Whether it be the original San Francisco shop on Columbus (with the classical annex across the street), the star-studded outlet on Sunset, their giant eight story superstore in Shibuya, Tokyo, the packed outlet in Austin, Texas or NYC’s uptown and downtown stores it was always a fun (and expensive!!) hang.

Thank you Russ Solomon. I have so many memories of talking music in the aisles amongst the bins of your stores. Vinyl may live on but there will never be another Tower Records (unless you go to Japan where they still exist).

By | 2018-03-14T23:53:17+00:00 March 14th, 2018|Ray's Thoughts|Comments Off on The End of an Era

Neil Young Blasts Google

They’re neighbors actually. Neil Young’s ranch is just a few miles from Google’s campus yet they are a million miles from one another philosophically. After the collapse of Neil’s pet project called Pono this past year which he blamed on the record companies, he’s now put Google (YouTube’s parent company) in his sites.

“The Tech Giants have figured out a way to use all the great music of everyone from all time, without reporting an art’s number of plays or paying a fucking cent to the musicians. Aren’t they great companies!!!”

He has a point. Here’s the entire text of his email.

Young artists today, great authors, songwriters and musicians at the beginning of their creative output, are challenged to make ends meet in the digital world, a world where the artist is paid last, if at all, by the Tech Giants. This came to mind somehow today, listening to Broken Arrow, an album I made with Crazy Horse about twenty years ago, in 1996.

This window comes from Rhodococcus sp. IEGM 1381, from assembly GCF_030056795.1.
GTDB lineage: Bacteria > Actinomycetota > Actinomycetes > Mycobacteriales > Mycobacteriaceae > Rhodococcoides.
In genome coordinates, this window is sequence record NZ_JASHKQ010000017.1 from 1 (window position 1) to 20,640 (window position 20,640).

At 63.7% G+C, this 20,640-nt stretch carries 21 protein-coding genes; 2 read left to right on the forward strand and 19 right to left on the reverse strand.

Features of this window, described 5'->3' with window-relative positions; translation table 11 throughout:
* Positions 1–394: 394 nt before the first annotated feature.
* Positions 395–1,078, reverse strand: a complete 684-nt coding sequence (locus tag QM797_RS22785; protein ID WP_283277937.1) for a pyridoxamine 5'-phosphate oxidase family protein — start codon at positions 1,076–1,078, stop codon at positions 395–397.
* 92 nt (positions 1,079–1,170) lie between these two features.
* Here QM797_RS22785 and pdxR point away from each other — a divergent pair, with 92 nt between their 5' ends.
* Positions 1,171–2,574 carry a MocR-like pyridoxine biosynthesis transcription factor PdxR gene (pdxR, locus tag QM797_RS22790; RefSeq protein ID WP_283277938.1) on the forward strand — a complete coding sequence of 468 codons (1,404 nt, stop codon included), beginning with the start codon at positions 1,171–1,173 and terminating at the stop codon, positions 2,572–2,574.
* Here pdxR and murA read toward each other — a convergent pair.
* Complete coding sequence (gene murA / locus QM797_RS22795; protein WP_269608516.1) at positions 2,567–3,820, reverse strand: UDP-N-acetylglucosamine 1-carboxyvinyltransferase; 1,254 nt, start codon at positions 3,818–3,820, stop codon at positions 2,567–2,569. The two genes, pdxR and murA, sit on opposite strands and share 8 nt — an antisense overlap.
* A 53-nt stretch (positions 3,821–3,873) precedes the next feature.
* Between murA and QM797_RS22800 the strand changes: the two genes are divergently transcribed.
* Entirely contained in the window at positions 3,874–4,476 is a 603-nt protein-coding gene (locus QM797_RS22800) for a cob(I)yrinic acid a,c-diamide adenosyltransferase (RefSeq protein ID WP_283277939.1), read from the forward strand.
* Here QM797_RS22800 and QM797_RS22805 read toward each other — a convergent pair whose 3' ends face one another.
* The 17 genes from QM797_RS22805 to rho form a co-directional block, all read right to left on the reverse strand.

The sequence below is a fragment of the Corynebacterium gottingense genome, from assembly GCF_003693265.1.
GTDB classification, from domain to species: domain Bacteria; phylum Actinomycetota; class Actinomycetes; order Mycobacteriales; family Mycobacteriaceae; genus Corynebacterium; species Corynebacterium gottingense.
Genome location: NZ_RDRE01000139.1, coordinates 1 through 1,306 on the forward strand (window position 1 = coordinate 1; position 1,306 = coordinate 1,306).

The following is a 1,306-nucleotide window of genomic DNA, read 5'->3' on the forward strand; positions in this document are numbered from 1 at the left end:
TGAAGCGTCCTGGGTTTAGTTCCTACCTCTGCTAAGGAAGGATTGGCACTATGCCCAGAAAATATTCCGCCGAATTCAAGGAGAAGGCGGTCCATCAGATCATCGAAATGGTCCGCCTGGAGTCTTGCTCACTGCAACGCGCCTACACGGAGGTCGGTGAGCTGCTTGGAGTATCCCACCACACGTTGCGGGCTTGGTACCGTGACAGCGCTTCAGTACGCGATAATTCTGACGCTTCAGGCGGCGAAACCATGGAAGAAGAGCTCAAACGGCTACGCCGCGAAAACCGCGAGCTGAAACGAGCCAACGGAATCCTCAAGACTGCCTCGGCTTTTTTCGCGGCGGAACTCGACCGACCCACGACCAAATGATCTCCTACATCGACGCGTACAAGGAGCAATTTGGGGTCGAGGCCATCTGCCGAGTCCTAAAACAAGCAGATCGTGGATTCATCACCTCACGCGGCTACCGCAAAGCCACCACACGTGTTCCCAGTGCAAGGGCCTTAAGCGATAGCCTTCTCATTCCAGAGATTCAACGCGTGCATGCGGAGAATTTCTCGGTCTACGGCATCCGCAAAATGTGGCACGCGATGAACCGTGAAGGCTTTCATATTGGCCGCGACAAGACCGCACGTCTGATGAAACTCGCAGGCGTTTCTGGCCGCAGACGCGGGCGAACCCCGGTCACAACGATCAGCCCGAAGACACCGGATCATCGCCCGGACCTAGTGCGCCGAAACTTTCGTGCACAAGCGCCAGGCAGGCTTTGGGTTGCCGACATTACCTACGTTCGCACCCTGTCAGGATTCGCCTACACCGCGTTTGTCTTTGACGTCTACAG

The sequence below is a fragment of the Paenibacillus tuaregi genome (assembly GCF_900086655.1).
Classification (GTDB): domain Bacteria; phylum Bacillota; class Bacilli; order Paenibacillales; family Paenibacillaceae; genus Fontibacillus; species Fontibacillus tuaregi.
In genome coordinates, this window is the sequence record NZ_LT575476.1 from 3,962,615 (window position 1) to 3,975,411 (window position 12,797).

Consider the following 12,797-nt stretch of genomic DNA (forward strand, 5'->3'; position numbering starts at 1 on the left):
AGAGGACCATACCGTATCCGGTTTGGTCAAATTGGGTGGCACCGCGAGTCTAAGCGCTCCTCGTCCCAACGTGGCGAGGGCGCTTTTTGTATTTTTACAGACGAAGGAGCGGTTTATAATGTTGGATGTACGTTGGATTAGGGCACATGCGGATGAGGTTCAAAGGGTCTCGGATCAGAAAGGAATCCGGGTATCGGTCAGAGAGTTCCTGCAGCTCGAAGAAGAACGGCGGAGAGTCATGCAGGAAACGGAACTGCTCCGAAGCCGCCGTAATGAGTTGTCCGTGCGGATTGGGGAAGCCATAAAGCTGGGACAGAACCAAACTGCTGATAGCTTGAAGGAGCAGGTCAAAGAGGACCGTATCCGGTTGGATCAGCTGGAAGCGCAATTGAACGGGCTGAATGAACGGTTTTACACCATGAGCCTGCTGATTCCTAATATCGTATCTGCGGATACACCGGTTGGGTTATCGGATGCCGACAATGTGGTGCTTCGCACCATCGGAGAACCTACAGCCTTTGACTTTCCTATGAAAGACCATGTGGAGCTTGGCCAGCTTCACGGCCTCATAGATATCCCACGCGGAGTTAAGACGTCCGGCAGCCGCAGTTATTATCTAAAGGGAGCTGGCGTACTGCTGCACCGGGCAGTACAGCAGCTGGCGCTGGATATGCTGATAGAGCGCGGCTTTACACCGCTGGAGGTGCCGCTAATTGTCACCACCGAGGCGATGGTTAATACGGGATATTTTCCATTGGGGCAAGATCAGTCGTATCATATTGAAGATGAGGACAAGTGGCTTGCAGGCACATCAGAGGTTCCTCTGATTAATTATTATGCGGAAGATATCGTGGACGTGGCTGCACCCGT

Broken Arrow is an overlooked album. It was the first Crazy Horse album after the death of David Briggs, our producer since the beginning’s lucky “Everybody Knows This Is Nowhere.” It was engineered by Greg Archilla, who David had just introduced to us. Broken Arrow is soulful. Real. Not trying to be anything it wasn’t. I was beginning to see that hits were overrated and that hit-makers were falling like flies.

There’s a comet in the sky tonight.
Makes me feel like I’m alright
I’m movin’ pretty fast
For my size

Those lyrics from “Music Arcade” are kind of how I felt at the time. Today, in the age of FaceBook, GOOGLE, and Amazon, it’s hard to tell how a new and growing musical artist could make it in the way we did. The Tech Giants have figured out a way to use all the great music of everyone from all time, without reporting an artist’s number of plays or paying a fucking cent to the musicians. Aren’t they great companies!!! It makes you wonder where the next generation of artists will come from. How will they survive?

‘Don’t Be Evil.’ That was GOOGLE’s corporate motto as they directed users to pirate sites to get artists’ creations and not pay!! Amazing tech breakthrough!! Meanwhile, they reap the bucks from ads people read while listening to music made by the artists. GOOGLE just changed their motto to ‘Do The Right Thing,’ but haven’t changed anything else as they continue to rip off the artist community, building their wealth on music’s back and paying nothing to the artists. WOW! Brilliant tech breakthrough! BTW, GOOGLE is YOUTUBE! Guess who’s next?

I am so happy to be able to share my music and albums like Broken Arrow with you here at NYA, where you can actually hear what we did. Xstream high resolution music makes me feel like I was there. I hope you can feel it too. The more you enjoy this music, the happier I am to share it with you. NYA is moving into a future that is really different from what we have now. It will not be easy. We are going to break a few rules and give you what you want.


By | 2018-03-02T01:05:50+00:00 March 2nd, 2018|Press|Comments Off on Neil Young Blasts Google